In collaboration with the University of Peking and Harbin institute of Technology, Syracuse developed a research HPF compiler. The compiler generates code that uses the NPAC library to manage array access and communication. The front-end of this compiler was placed in the public domain (development on the complete translation system continues).

Motivated by the observation that directly calling the common runtime from SPMD application code (as opposed to having it called from compiler-generated code) provides a powerful and flexible parallel programming paradigm, but one which is superficially clumsy and inefficient because standard programming languages have no specific syntax for manipulating distributed arrays, Syracuse is developing a translator for a dialect of Java called HPJava. This is a language specifically designed for SPMD programming, with distributed arrays added as language primitives. By design, it is a language that can be preprocessed straightforwardly to standard Java with calls to the kernel runtime (distinguishing it from HPF, whose translation generally requires complex compiler analysis). Syracuse have also developed a direct interface to MPI from Java.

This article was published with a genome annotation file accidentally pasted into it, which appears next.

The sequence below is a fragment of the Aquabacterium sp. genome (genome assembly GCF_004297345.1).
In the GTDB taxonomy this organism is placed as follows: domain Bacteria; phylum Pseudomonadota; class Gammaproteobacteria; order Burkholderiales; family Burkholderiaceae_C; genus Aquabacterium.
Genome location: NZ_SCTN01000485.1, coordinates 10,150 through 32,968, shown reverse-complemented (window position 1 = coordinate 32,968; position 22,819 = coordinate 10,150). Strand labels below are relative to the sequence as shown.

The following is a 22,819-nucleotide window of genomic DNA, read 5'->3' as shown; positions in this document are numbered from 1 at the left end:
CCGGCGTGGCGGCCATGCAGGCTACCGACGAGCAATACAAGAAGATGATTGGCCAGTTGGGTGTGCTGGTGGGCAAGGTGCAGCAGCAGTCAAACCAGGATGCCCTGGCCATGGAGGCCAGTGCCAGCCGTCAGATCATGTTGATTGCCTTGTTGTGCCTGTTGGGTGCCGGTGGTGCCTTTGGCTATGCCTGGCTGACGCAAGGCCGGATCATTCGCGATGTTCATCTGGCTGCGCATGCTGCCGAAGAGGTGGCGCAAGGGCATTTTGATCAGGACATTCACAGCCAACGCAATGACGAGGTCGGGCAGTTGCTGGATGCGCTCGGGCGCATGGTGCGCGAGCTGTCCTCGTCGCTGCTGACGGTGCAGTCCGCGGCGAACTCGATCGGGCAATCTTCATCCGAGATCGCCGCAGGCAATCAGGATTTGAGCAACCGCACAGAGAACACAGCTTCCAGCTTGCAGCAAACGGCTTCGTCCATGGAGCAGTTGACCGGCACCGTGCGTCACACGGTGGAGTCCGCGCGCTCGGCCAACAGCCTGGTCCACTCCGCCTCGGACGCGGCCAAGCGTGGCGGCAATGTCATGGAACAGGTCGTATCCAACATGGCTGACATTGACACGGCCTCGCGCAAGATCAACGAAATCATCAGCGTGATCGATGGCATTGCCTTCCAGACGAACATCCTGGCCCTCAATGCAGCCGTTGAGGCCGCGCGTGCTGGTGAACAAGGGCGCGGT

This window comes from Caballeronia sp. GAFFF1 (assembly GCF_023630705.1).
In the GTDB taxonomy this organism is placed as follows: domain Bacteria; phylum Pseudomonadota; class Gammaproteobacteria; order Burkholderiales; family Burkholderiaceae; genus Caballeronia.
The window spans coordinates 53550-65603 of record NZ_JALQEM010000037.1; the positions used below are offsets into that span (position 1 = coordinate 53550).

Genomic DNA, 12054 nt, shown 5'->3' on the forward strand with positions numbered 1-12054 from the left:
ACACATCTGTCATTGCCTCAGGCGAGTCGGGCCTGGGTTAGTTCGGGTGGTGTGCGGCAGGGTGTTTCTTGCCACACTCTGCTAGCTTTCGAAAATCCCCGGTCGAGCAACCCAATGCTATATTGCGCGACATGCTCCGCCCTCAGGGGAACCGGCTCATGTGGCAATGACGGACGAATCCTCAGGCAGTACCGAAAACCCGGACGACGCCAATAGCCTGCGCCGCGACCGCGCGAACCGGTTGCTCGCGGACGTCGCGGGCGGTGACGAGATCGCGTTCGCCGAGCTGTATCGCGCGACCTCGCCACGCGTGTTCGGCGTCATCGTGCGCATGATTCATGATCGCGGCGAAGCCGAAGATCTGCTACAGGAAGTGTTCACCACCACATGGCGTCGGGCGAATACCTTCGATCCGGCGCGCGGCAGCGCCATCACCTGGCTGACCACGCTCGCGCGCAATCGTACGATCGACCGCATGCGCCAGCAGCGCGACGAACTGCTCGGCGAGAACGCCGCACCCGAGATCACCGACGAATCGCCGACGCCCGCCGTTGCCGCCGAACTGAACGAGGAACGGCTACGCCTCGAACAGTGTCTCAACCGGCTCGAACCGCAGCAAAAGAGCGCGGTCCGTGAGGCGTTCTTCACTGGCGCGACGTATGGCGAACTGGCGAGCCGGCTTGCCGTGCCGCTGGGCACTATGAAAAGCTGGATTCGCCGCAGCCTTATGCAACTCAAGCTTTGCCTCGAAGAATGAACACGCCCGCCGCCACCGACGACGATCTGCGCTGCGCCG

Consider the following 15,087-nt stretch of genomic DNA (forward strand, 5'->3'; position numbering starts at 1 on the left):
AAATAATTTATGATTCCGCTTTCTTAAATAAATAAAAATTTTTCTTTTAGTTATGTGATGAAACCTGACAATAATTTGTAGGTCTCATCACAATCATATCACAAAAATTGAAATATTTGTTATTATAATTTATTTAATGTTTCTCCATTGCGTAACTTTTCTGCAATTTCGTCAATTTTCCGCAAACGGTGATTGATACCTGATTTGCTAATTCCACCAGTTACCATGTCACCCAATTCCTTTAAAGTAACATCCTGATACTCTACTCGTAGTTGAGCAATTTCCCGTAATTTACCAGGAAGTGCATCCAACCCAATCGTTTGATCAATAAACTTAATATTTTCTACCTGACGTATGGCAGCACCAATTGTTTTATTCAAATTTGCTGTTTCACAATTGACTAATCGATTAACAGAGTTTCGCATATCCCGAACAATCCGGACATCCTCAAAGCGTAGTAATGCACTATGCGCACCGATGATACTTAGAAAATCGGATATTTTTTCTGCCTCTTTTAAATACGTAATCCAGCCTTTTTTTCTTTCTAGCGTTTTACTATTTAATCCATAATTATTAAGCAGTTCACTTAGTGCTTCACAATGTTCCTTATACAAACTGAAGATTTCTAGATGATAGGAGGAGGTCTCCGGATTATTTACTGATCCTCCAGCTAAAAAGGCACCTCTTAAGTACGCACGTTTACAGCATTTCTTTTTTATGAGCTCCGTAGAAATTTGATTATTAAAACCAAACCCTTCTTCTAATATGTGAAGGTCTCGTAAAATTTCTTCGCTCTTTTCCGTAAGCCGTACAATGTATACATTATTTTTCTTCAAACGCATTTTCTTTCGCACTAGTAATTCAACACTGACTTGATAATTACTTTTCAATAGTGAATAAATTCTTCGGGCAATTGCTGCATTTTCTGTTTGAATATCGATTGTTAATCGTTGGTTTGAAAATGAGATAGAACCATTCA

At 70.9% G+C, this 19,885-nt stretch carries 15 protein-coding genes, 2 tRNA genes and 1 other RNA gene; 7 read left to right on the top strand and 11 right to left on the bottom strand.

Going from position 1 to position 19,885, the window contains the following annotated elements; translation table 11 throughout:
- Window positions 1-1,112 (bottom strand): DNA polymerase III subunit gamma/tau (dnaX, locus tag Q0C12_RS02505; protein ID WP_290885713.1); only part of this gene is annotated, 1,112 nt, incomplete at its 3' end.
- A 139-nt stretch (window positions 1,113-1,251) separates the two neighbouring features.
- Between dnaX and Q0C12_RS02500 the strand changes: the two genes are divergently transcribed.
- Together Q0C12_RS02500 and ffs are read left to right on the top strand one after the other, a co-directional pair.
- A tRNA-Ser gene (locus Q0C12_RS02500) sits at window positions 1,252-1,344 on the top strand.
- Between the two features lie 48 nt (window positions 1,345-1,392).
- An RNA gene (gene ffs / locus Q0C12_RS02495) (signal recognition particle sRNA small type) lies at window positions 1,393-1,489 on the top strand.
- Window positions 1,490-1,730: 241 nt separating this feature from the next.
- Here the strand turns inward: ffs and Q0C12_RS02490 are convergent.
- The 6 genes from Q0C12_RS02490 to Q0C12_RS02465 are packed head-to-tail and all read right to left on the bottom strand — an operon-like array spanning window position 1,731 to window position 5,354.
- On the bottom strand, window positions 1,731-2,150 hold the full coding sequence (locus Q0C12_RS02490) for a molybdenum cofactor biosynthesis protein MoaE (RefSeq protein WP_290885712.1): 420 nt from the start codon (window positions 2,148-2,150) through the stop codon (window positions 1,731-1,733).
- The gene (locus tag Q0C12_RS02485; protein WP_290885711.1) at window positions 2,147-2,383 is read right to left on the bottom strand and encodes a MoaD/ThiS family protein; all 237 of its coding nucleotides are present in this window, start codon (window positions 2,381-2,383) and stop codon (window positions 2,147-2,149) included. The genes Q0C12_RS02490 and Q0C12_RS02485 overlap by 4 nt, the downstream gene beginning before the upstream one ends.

An important contribution from Maryland focusses on developing techniques for transferring data between distributed data structures owned by different data parallel runtimes libraries. These techniques have been implemented in the Maryland Meta-Chaos library, which is currently capable of transferring data between (distributed) arrays that have been created using High Performance Fortran, the Maryland CHAOS and Multiblock PARTI libraries, and the the Indiana pC++ runtime library, Tulip. For example, the library allows an irregularly distributed array created via the CHAOS library to be copied into an HPF distributed array (with an arbitrary HPF distribution) that has been created using the HPF compiler and runtime library. The only requirement on the libraries, so that Meta-Chaos can access their data, is that each library provide several inquiry functions.